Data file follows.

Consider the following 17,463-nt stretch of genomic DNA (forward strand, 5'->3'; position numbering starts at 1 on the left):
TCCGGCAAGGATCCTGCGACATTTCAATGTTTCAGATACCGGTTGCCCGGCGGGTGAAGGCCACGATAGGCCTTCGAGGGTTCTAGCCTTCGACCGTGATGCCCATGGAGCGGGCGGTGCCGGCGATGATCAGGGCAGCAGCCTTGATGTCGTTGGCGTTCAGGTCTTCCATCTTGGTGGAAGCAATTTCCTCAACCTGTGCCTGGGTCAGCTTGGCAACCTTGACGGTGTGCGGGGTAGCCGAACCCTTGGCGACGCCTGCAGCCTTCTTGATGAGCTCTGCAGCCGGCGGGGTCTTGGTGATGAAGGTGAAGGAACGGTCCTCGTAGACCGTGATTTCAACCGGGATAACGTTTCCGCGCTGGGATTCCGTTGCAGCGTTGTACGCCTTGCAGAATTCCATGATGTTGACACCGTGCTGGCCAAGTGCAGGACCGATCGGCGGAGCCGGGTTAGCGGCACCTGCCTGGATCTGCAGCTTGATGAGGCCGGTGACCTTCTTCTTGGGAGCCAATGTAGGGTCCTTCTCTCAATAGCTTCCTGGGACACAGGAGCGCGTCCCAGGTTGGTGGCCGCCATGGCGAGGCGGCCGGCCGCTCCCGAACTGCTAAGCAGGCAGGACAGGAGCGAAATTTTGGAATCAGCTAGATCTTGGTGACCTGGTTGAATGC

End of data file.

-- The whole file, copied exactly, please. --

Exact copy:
Consider the following 17,463-nt stretch of genomic DNA (forward strand, 5'->3'; position numbering starts at 1 on the left):
TCCGGCAAGGATCCTGCGACATTTCAATGTTTCAGATACCGGTTGCCCGGCGGGTGAAGGCCACGATAGGCCTTCGAGGGTTCTAGCCTTCGACCGTGATGCCCATGGAGCGGGCGGTGCCGGCGATGATCAGGGCAGCAGCCTTGATGTCGTTGGCGTTCAGGTCTTCCATCTTGGTGGAAGCAATTTCCTCAACCTGTGCCTGGGTCAGCTTGGCAACCTTGACGGTGTGCGGGGTAGCCGAACCCTTGGCGACGCCTGCAGCCTTCTTGATGAGCTCTGCAGCCGGCGGGGTCTTGGTGATGAAGGTGAAGGAACGGTCCTCGTAGACCGTGATTTCAACCGGGATAACGTTTCCGCGCTGGGATTCCGTTGCAGCGTTGTACGCCTTGCAGAATTCCATGATGTTGACACCGTGCTGGCCAAGTGCAGGACCGATCGGCGGAGCCGGGTTAGCGGCACCTGCCTGGATCTGCAGCTTGATGAGGCCGGTGACCTTCTTCTTGGGAGCCAATGTAGGGTCCTTCTCTCAATAGCTTCCTGGGACACAGGAGCGCGTCCCAGGTTGGTGGCCGCCATGGCGAGGCGGCCGGCCGCTCCCGAACTGCTAAGCAGGCAGGACAGGAGCGAAATTTTGGAATCAGCTAGATCTTGGTGACCTGGTTGAATGC